Ashland Middle School students competed in the Great Solar Oven Cook-Off Friday afternoon, baking cookies and roasting hot dogs in ovens they fashioned out of shoe boxes and aluminum foil.

Ashland Middle School students competed in the Great Solar Oven Cook-Off Friday afternoon, baking cookies and roasting hot dogs in ovens they fashioned out of shoe boxes and aluminum foil.

The contest was the final exam on solar energy for seventh and eighth graders in Kristi Healy's science classes. They built and tested ovens made of cardboard pizza boxes and black inner tubes lined with foil to reflect the sun. While their snacks baked in the sun, they toured solar panels at Hunter Park used to heat swimming pool water and saw a demonstration of converting solar energy into electricity.

Healy devised the activities to teach her students about conservation, Newton's heat transfer laws, and even skin cancer.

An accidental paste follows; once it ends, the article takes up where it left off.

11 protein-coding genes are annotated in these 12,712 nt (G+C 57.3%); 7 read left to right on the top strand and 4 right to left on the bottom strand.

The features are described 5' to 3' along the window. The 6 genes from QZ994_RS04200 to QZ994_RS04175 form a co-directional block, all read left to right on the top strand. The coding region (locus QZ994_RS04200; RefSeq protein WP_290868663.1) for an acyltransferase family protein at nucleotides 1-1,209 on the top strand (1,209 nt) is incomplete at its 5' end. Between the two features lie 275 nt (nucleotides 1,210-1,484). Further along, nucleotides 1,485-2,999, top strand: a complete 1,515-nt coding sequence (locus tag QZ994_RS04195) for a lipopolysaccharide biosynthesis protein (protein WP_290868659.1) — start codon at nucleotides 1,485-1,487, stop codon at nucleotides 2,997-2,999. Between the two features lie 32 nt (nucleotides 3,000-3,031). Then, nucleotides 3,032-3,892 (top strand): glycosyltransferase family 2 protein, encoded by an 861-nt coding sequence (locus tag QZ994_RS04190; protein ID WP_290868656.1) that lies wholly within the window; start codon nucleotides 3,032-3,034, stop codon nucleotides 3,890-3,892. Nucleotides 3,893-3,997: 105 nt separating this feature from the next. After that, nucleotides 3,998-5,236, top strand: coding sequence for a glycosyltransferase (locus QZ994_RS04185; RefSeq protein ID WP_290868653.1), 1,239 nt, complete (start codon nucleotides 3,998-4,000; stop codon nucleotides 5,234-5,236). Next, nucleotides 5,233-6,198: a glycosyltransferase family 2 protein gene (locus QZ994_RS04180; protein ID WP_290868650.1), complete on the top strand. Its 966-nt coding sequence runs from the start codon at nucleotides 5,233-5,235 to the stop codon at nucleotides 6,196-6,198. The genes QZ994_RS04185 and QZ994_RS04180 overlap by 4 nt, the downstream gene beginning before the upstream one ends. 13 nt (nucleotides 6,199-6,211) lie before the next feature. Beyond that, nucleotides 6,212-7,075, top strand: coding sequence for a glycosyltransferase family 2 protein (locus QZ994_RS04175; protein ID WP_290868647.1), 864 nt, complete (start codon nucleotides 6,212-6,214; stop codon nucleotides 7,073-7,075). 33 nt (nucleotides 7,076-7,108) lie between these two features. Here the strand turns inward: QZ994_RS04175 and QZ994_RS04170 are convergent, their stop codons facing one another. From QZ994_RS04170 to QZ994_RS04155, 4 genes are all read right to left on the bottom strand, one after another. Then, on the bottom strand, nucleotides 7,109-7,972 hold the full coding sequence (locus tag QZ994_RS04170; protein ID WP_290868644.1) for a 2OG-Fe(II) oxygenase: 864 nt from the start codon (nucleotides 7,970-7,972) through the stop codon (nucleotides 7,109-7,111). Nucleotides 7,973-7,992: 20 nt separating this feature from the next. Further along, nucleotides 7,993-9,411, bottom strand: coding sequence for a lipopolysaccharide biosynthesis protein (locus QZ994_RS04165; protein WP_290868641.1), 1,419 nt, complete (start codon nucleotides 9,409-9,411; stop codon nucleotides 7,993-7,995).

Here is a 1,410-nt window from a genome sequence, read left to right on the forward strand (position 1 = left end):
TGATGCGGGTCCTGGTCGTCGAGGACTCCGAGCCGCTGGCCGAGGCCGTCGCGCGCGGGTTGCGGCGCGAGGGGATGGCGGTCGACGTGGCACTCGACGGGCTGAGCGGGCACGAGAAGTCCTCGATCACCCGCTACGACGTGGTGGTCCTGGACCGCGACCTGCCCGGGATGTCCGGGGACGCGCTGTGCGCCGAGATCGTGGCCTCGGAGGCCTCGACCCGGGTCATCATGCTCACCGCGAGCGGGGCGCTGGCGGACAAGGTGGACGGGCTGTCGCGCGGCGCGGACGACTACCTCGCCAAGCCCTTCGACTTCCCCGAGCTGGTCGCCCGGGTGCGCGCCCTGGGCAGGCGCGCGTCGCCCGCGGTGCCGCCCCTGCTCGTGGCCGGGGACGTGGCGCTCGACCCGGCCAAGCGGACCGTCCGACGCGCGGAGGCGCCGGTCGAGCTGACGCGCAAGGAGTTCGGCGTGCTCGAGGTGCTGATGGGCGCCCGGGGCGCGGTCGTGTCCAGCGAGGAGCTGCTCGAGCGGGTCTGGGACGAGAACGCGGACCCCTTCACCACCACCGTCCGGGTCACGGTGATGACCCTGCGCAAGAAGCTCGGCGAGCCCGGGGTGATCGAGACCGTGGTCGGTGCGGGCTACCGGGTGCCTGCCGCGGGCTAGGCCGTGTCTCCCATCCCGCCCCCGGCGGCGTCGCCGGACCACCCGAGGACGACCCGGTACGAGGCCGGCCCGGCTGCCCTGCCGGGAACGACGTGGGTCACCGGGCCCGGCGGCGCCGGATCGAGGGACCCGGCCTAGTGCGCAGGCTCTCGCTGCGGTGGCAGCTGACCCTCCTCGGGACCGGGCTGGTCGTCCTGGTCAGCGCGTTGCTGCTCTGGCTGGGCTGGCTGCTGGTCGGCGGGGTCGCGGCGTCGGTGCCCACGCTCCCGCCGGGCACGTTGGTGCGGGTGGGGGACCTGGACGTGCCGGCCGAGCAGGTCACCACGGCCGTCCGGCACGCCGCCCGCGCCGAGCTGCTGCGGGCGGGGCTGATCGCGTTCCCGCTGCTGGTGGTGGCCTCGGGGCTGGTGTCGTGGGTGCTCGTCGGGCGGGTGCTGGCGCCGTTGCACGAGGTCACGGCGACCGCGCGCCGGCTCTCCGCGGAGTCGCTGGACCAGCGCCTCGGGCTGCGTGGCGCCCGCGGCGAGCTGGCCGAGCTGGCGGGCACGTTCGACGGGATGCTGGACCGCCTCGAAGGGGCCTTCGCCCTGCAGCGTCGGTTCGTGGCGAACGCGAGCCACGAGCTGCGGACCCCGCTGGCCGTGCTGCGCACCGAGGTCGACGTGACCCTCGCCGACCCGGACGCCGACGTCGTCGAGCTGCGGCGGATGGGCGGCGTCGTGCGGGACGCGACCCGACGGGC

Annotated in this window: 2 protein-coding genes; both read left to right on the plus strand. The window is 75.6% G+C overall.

"I was surprised at how well solar ovens work," said Ana Thomquist, who scrambled eggs and baked cupcakes in the oven she built with her sister June.

Students tracked the temperature of their ovens, and the Thomquists' recorded a high of 212 degrees Fahrenheit after about 45 minutes in the sun and accidentally overcooked their eggs, they said.

Staff writer Julie French can be reached at 482-3456 ext. 227 or jfrench@dailytidings.com.